Strategies for Claiming Social Security Benefits

Research Articles and Fact Sheets

Munnell, Alicia H. and Mauricio Soto. 2005. “Why Do Women Claim Social Security Benefits So Early?” Center for Retirement Research, 35 (October). Available at:

Shuart, Amy, David Weaver, and Kevin Whitman. 2010. “Widowed Before Retirement: Social Security Benefit Claiming Strategies.” Journal of Financial Planning 23, 4: 45-53.
Click to see an abstract and find out if you have access to this article through your local library.

Social Security Administration. Windfall Elimination Provision, SSA Publication No. 05-10045. Available at or 1-800-772-1213.

Social Security Administration.  Government Pension Offset, SSA Publication No. 05-10007. Available at or 1-800-772-1213.

Social Security Administration.  Benefits for Children, SSA Publication No. 05-10085. Available at or 1-800-772-1213.

Why take voluntary distributions from retirement accounts & delay Social Security?

Lance Ritchlin, Why 401k And Social Security Coordination Is Critically Important,, (This article is targeted at financial advisers, but you may still find some of the information helpful.)

James I. Mahaney and Peter C. Carlson, Rethinking Social Security Claiming in a 401(k) World, Pension Research Council Working Paper, The Wharton School, University of Pennsylvania. Available at (This paper was written before the 2016 changes in Social Security claiming strategies and therefore contains some dated information. However, it is still the most thorough discussion on this topic that I am aware of.)

Benefit Calculators on the Social Security Website
Commercial Social Security planning tools for evaluating different claiming strategies

Search online for “Social Security calculators.” Try more than one, to see if they agree on which claiming strategy will work best in your situation. Check that the tools you use take all the factors of your situation into consideration. For example, if you have a pension from a job where you did not pay into Social Security, look for a calculator that asks for information about that pension. If you will have a dependent child at the time you file for Social Security, look for a calculator that asks if you have dependents who may qualify for a benefit based on your work record.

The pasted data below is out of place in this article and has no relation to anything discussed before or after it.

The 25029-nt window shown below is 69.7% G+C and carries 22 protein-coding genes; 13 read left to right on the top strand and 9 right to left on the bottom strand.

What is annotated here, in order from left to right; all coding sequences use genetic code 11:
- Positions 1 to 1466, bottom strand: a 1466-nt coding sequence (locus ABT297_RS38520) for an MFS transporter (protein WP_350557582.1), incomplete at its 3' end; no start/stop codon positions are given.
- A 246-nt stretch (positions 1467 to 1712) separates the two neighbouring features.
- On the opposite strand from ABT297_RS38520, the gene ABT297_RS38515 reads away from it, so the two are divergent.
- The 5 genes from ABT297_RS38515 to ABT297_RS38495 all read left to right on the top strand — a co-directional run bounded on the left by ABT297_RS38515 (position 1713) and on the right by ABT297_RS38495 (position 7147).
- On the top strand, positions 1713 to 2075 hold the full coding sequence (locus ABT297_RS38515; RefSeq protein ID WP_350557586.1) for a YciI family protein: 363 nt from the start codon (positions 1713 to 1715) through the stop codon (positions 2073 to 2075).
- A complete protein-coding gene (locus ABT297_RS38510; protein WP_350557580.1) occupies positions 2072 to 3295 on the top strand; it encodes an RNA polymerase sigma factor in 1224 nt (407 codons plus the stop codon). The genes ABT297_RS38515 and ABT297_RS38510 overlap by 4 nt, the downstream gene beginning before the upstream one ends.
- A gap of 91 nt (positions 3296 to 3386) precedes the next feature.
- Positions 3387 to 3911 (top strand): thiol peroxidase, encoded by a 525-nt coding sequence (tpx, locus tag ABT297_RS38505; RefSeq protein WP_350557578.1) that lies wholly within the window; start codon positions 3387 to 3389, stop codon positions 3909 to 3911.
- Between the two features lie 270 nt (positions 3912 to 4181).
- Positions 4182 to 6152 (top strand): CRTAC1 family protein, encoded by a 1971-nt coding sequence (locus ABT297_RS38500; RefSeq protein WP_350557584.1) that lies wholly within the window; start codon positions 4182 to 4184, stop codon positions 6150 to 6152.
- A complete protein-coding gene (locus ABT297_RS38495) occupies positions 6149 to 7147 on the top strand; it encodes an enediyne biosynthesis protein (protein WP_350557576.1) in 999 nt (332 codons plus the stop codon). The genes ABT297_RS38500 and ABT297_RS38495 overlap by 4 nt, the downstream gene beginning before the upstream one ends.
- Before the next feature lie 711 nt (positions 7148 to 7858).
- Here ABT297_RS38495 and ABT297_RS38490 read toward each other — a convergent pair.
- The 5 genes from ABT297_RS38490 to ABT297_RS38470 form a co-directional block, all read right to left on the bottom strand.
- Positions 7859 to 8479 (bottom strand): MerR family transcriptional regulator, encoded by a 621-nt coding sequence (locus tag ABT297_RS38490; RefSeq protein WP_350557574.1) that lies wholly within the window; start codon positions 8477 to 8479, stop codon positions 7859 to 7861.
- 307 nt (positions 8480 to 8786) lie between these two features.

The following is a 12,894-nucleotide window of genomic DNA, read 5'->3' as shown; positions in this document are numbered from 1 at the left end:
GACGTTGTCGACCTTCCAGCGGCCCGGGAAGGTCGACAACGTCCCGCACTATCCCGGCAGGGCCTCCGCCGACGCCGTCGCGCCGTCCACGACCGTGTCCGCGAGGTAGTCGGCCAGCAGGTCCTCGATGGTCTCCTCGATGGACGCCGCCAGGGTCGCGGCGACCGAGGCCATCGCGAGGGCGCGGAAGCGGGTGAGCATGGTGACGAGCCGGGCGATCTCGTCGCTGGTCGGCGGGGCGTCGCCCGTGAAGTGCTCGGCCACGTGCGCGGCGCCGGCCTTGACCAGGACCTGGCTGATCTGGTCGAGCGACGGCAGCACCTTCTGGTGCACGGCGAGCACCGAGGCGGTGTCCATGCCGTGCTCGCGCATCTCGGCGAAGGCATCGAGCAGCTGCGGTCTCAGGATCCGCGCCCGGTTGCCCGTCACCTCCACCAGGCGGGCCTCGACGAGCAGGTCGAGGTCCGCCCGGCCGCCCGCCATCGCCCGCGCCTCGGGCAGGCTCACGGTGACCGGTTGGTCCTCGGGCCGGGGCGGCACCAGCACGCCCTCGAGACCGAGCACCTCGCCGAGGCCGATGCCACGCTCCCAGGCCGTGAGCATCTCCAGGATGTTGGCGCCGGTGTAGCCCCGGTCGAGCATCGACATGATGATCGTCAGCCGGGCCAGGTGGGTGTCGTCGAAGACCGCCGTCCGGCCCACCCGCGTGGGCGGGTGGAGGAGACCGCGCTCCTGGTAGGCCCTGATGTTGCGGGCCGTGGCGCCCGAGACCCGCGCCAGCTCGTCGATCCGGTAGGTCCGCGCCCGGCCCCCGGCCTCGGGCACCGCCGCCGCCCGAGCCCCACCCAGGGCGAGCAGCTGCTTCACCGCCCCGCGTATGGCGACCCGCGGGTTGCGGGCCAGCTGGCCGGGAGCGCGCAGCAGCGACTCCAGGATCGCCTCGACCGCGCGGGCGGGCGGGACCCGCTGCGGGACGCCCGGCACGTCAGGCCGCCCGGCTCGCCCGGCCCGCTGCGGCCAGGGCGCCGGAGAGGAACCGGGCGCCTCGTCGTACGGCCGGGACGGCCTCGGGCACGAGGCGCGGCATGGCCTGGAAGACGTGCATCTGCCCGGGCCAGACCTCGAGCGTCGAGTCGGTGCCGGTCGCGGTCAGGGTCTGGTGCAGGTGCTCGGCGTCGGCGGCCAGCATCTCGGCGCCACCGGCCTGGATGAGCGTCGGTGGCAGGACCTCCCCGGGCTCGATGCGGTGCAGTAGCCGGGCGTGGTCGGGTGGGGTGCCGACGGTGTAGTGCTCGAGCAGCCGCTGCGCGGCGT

One calculator that I have seen recommended frequently is ($40 fee/year). Another is , which costs $19.95 and up, depending on the plan you select. Both of these calculators are thorough and can handle special situations.


New Rules as of 2016: File & Suspend and filing a Restricted Application

The Bipartisan Budget Act of 2015 ended the File & Suspend strategy except for those who have already implemented the strategy, or who did so by April 29, 2016 – which means the person who files and suspends was born on or before April 30, 1950. File and suspend involves one spouse – usually the older or higher earner – filing for benefits but suspending and receiving no payments, in order to let those benefits increase from delayed retirement credits, but still allowing a younger or lower earning spouse to collect spousal benefits.

Filing a restricted application will still be available at Full Retirement Age ONLY for those born no later than January 1, 1954. Under this strategy, the filer can choose to receive only spousal benefits, and delay their own worker benefits, which will accrue delayed retirement credits until they are claimed later.

These changes do NOT impact widows and widowers; they may still file for one benefit (worker or survivor) and later switch to the other.

To get all the details, I suggest getting a cup of coffee or hot chocolate and reading one or more of these authoritative discussions.

Changes in Social Security Claiming Rules: Update for Financial Planners, a post on The SS Choices blog,  spells out who will and will not be affected. It then goes on to explain the details for those who will be impacted. Note: This is written by a team that also sells software to compare Social Security claiming strategies

Michael Kitces, author of the Nerd’s Eye View blog has two excellent posts:

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